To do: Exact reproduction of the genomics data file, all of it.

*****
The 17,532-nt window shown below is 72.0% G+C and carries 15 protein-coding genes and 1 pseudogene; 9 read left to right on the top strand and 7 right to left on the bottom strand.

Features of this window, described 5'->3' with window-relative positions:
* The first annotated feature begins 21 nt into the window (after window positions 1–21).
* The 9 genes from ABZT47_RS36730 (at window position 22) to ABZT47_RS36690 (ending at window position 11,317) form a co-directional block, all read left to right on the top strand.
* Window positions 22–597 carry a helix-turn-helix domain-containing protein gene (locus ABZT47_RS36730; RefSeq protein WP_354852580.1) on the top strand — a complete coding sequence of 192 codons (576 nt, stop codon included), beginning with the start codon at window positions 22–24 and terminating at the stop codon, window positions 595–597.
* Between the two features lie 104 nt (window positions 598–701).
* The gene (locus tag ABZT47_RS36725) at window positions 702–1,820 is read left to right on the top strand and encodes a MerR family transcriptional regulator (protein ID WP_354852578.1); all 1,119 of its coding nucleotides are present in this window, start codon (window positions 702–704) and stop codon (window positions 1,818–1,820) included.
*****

The 17,532-nt window shown below is 72.0% G+C and carries 15 protein-coding genes and 1 pseudogene; 9 read left to right on the top strand and 7 right to left on the bottom strand.

Features of this window, described 5'->3' with window-relative positions:
* The first annotated feature begins 21 nt into the window (after window positions 1–21).
* The 9 genes from ABZT47_RS36730 (at window position 22) to ABZT47_RS36690 (ending at window position 11,317) form a co-directional block, all read left to right on the top strand.
* Window positions 22–597 carry a helix-turn-helix domain-containing protein gene (locus ABZT47_RS36730; RefSeq protein WP_354852580.1) on the top strand — a complete coding sequence of 192 codons (576 nt, stop codon included), beginning with the start codon at window positions 22–24 and terminating at the stop codon, window positions 595–597.
* Between the two features lie 104 nt (window positions 598–701).
* The gene (locus tag ABZT47_RS36725) at window positions 702–1,820 is read left to right on the top strand and encodes a MerR family transcriptional regulator (protein ID WP_354852578.1); all 1,119 of its coding nucleotides are present in this window, start codon (window positions 702–704) and stop codon (window positions 1,818–1,820) included.